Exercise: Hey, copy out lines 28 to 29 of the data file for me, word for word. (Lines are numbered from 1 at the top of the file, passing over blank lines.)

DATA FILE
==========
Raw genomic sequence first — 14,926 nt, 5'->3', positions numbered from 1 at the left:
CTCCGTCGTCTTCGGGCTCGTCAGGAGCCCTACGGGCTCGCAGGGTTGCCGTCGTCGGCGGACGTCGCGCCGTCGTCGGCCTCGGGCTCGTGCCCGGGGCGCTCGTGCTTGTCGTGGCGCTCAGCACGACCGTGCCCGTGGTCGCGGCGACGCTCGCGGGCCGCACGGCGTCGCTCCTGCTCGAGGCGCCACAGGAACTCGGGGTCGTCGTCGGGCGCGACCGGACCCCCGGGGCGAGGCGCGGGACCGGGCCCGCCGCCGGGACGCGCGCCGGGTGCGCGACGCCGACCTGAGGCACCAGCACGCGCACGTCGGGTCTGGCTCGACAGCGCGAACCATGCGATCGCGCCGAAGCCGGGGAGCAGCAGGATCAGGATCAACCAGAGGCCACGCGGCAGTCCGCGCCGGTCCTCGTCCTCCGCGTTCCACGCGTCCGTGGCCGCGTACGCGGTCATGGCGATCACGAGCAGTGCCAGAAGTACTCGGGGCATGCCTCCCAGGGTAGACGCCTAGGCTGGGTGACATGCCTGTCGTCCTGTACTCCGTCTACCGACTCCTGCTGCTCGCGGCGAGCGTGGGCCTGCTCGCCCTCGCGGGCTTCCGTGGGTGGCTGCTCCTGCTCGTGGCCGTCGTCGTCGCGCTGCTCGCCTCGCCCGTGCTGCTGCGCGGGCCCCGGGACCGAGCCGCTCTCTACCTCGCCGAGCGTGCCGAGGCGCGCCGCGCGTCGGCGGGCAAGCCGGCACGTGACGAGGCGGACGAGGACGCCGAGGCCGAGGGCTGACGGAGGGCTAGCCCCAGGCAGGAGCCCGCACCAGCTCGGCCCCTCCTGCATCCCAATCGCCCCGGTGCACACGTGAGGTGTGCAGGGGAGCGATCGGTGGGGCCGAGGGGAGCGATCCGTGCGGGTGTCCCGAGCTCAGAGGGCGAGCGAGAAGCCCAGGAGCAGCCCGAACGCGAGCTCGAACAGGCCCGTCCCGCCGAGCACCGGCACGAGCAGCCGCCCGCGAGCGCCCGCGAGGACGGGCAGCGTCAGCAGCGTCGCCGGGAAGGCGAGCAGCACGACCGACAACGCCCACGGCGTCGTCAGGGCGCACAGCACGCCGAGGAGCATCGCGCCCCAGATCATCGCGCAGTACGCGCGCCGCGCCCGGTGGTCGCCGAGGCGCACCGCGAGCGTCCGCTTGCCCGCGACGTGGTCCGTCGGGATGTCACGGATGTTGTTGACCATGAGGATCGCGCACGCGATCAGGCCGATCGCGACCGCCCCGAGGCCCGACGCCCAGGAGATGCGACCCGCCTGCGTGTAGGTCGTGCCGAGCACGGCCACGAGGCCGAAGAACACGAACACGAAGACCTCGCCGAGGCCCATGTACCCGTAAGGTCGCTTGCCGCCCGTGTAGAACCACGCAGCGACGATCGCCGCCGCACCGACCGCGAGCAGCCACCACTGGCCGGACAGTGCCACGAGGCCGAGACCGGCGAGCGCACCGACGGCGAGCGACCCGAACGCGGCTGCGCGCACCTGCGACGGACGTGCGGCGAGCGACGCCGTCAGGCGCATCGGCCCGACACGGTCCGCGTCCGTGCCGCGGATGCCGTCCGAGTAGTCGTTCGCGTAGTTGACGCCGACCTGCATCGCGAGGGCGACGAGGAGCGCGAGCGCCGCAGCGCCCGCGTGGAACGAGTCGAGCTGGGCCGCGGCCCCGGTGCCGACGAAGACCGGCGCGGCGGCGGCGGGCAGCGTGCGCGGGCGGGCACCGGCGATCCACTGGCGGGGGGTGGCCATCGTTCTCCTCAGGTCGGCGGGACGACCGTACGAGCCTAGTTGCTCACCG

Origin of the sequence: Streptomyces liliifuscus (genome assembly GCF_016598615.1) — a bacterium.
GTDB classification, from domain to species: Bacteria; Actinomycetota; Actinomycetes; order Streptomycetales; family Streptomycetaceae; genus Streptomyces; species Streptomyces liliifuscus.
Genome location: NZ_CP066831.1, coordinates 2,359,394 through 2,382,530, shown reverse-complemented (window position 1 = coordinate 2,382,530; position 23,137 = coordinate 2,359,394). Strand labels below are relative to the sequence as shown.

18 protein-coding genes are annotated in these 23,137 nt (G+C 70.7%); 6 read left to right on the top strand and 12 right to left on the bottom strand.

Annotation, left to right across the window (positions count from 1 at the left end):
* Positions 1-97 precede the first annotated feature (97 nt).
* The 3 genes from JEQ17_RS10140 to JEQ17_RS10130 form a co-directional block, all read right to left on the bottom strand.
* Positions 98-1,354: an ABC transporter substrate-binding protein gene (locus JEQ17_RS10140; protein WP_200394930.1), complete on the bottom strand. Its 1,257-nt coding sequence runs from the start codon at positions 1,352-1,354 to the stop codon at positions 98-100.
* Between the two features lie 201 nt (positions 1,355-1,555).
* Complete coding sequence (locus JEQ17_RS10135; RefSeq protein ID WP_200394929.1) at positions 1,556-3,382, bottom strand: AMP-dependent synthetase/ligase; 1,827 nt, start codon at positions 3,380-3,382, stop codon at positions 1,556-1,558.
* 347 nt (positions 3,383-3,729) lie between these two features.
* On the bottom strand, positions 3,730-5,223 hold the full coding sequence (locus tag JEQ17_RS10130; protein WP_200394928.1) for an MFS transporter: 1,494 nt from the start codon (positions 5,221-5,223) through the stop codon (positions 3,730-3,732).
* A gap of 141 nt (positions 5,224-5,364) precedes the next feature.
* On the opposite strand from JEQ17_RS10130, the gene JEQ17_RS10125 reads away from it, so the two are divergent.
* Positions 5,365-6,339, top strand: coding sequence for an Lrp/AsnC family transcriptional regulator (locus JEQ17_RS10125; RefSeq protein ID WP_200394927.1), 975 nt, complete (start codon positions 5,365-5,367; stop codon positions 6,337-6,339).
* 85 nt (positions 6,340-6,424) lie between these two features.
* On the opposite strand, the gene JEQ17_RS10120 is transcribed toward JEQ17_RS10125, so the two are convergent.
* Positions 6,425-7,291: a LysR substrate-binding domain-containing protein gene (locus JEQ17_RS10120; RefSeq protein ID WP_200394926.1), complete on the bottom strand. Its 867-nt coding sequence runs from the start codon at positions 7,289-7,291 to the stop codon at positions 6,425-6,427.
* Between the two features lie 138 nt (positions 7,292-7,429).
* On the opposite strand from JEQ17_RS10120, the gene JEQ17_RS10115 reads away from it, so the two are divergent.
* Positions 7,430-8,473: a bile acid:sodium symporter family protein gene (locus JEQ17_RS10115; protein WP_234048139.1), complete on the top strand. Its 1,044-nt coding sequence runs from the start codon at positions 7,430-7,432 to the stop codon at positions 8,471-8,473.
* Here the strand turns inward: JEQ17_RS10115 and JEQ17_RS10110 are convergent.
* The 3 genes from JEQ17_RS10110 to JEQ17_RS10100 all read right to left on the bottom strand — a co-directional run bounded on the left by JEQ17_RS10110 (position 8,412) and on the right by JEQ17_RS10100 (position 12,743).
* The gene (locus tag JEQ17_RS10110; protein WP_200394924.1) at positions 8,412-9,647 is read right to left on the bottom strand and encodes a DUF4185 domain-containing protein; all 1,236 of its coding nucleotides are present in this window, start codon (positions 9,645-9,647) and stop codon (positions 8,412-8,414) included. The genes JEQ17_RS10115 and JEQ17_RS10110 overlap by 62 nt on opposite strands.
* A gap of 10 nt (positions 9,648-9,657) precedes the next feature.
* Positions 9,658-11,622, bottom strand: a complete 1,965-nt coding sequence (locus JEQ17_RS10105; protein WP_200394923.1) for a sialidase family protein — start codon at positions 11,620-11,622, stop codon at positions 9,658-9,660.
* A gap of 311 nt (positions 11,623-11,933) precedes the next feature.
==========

* Positions 9,658-11,622, bottom strand: a complete 1,965-nt coding sequence (locus JEQ17_RS10105; protein WP_200394923.1) for a sialidase family protein — start codon at positions 11,620-11,622, stop codon at positions 9,658-9,660.
* A gap of 311 nt (positions 11,623-11,933) precedes the next feature.